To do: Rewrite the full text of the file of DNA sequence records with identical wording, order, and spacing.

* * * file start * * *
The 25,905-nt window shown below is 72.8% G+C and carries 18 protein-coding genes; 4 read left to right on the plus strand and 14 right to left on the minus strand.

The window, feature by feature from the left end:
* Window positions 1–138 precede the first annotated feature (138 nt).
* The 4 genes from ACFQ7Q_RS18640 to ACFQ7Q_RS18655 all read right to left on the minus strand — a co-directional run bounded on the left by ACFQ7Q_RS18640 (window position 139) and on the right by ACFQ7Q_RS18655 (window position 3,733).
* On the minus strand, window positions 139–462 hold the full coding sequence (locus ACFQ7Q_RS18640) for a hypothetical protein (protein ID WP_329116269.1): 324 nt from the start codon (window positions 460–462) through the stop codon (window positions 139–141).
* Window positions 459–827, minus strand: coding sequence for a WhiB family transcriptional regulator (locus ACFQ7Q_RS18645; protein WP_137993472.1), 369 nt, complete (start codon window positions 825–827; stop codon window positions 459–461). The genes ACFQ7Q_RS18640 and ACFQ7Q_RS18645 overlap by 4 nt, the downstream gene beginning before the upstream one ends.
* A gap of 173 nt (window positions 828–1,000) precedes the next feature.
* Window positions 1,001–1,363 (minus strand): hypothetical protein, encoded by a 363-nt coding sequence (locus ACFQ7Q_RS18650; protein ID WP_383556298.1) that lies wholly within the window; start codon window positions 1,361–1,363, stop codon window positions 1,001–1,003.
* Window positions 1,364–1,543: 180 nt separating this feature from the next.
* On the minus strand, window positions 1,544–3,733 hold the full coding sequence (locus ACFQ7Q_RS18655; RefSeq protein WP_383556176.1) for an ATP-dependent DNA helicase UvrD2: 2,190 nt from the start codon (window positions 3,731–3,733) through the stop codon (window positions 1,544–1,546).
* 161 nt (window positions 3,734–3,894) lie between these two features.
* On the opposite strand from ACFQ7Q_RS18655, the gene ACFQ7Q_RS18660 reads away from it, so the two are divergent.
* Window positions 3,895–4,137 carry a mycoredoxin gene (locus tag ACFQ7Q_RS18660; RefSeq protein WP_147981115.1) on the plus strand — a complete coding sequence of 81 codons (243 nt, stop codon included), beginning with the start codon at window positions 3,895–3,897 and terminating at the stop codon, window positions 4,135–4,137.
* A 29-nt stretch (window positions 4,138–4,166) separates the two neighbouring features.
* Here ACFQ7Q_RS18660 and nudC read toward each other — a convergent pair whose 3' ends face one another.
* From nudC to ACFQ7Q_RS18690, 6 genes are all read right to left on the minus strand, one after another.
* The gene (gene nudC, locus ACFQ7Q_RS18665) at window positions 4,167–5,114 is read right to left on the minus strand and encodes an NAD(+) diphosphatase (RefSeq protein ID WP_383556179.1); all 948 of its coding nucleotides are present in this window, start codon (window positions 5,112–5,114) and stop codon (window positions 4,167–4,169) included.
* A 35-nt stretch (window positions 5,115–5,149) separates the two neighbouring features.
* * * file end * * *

The 25,905-nt window shown below is 72.8% G+C and carries 18 protein-coding genes; 4 read left to right on the plus strand and 14 right to left on the minus strand.

The window, feature by feature from the left end:
* Window positions 1–138 precede the first annotated feature (138 nt).
* The 4 genes from ACFQ7Q_RS18640 to ACFQ7Q_RS18655 all read right to left on the minus strand — a co-directional run bounded on the left by ACFQ7Q_RS18640 (window position 139) and on the right by ACFQ7Q_RS18655 (window position 3,733).
* On the minus strand, window positions 139–462 hold the full coding sequence (locus ACFQ7Q_RS18640) for a hypothetical protein (protein ID WP_329116269.1): 324 nt from the start codon (window positions 460–462) through the stop codon (window positions 139–141).
* Window positions 459–827, minus strand: coding sequence for a WhiB family transcriptional regulator (locus ACFQ7Q_RS18645; protein WP_137993472.1), 369 nt, complete (start codon window positions 825–827; stop codon window positions 459–461). The genes ACFQ7Q_RS18640 and ACFQ7Q_RS18645 overlap by 4 nt, the downstream gene beginning before the upstream one ends.
* A gap of 173 nt (window positions 828–1,000) precedes the next feature.
* Window positions 1,001–1,363 (minus strand): hypothetical protein, encoded by a 363-nt coding sequence (locus ACFQ7Q_RS18650; protein ID WP_383556298.1) that lies wholly within the window; start codon window positions 1,361–1,363, stop codon window positions 1,001–1,003.
* Window positions 1,364–1,543: 180 nt separating this feature from the next.
* On the minus strand, window positions 1,544–3,733 hold the full coding sequence (locus ACFQ7Q_RS18655; RefSeq protein WP_383556176.1) for an ATP-dependent DNA helicase UvrD2: 2,190 nt from the start codon (window positions 3,731–3,733) through the stop codon (window positions 1,544–1,546).
* 161 nt (window positions 3,734–3,894) lie between these two features.
* On the opposite strand from ACFQ7Q_RS18655, the gene ACFQ7Q_RS18660 reads away from it, so the two are divergent.
* Window positions 3,895–4,137 carry a mycoredoxin gene (locus tag ACFQ7Q_RS18660; RefSeq protein WP_147981115.1) on the plus strand — a complete coding sequence of 81 codons (243 nt, stop codon included), beginning with the start codon at window positions 3,895–3,897 and terminating at the stop codon, window positions 4,135–4,137.
* A 29-nt stretch (window positions 4,138–4,166) separates the two neighbouring features.
* Here ACFQ7Q_RS18660 and nudC read toward each other — a convergent pair whose 3' ends face one another.
* From nudC to ACFQ7Q_RS18690, 6 genes are all read right to left on the minus strand, one after another.
* The gene (gene nudC, locus ACFQ7Q_RS18665) at window positions 4,167–5,114 is read right to left on the minus strand and encodes an NAD(+) diphosphatase (RefSeq protein ID WP_383556179.1); all 948 of its coding nucleotides are present in this window, start codon (window positions 5,112–5,114) and stop codon (window positions 4,167–4,169) included.
* A 35-nt stretch (window positions 5,115–5,149) separates the two neighbouring features.